Sanxingdui (Chinese: 三星堆; pinyin: Sānxīngduī; literally: 'three stars mound') is the name of an archaeological site and a major Bronze Age culture in modern Guanghan, Sichuan, China. Largely discovered in 1986, following a preliminary finding in 1929, archaeologists excavated remarkable artifacts that radiocarbon dating placed in the 12th–11th centuries BCE. The type site for the Sanxingdui culture that produced these artifacts, archeologists have identified the locale with the ancient kingdom of Shu. The artifacts are displayed in the Sanxingdui Museum located near the city of Guanghan.The discovery at Sanxingdui, as well as other discoveries such as the Xingan tombs in Jiangxi, challenges the traditional narrative of Chinese civilization spreading from the central plain of the Yellow River, and Chinese archaeologists have begun to speak of "multiple centers of innovation jointly ancestral to Chinese civilization."Sanxingdui, along with the Jinsha site and the Tombs of boat-shaped coffins, is on UNESCO's list of tentative world heritage sites.

Shu Han

Shu or Shu Han ([ʂù xân] (listen); 221–263) was one of the three major states that competed for supremacy over China in the Three Kingdoms period (220–280). The state was based in the area around present-day Sichuan and Chongqing, which was historically known as "Shu" after an earlier state in Sichuan named Shu. Shu Han's founder Liu Bei had named his state "Han" as he considered it the legitimate successor to the Han dynasty, while "Shu" is added to the name as a geographical prefix to differentiate it from the many "Han" states throughout Chinese history.


The Shudao (Chinese: 蜀道; pinyin: Shǔdào), or the Road(s) to Shu, is a system of mountain roads linking the Chinese province of Shaanxi with Sichuan (Shu), built and maintained since the 4th century BC. Technical highlights were the gallery roads, consisting of wooden planks erected on wooden or stone beams slotted into holes cut into the sides of cliffs.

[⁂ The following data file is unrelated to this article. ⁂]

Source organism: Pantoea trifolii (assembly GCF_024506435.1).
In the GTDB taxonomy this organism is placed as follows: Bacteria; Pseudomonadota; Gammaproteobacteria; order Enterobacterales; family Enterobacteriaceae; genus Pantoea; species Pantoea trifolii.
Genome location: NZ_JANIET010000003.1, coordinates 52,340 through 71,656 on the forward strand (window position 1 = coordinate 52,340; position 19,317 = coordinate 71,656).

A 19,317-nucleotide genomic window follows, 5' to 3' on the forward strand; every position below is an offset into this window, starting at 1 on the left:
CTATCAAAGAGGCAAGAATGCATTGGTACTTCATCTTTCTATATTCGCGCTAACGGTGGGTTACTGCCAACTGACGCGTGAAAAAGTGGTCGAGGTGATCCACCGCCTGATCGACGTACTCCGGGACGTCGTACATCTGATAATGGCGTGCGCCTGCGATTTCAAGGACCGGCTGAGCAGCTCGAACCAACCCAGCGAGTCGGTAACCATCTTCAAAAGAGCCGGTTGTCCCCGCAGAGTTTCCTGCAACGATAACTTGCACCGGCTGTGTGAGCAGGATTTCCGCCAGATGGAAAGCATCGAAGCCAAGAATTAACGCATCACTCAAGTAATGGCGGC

Sichuan Basin

The Sichuan Basin (Chinese: 四川盆地; pinyin: Sìchuān Péndì), formerly transliterated as the Szechwan Basin, sometimes called the Red Basin, is a lowland region in southwestern China. It is surrounded by mountains on all sides and is drained by the Yangtze River and its tributaries. The basin is anchored by Chengdu, capital of Sichuan province, in the west, and the independent municipality of Chongqing in the east. Due to its relative flatness and fertile soils, it is able to support a population of more than 100 million. In addition to being a dominant geographical feature of the region, the Sichuan Basin also constitutes a cultural sphere that is distinguished by its own unique customs, cuisine, and dialects. It is famous for its rice cultivation and is often considered the breadbasket of China. In the 21st century its industrial base is expanding with growth in the high-tech, aerospace, and petroleum industries.

蜀 (pinyin: shǔ) can refer to the following:

Various states that have existed within present-day Sichuan:

Shu (state) (蜀国/蜀國 or 古蜀)

Shu Han (蜀汉/蜀漢), a state that existed during the Three Kingdoms Period in Chinese history

Cheng Han (成汉/成漢), also named Later Shu (后蜀/後蜀), one of the Sixteen Kingdoms

Western Shu (西蜀), also named Qiao Shu (谯蜀/譙蜀), one of the units of the Eastern Jin period

Former Shu (前蜀), one of the divisions of the Five Dynasties and Ten Kingdoms period

Later Shu (后蜀/後蜀), one of the divisions of the Five Dynasties and Ten Kingdoms period

An abbreviation for modern Sichuan Province, People's Republic of China

Standard Mandarin
Hanyu PinyinShǔ
Yue: Cantonese
Yale RomanizationSuhk
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Old Chinese
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Sichuan topics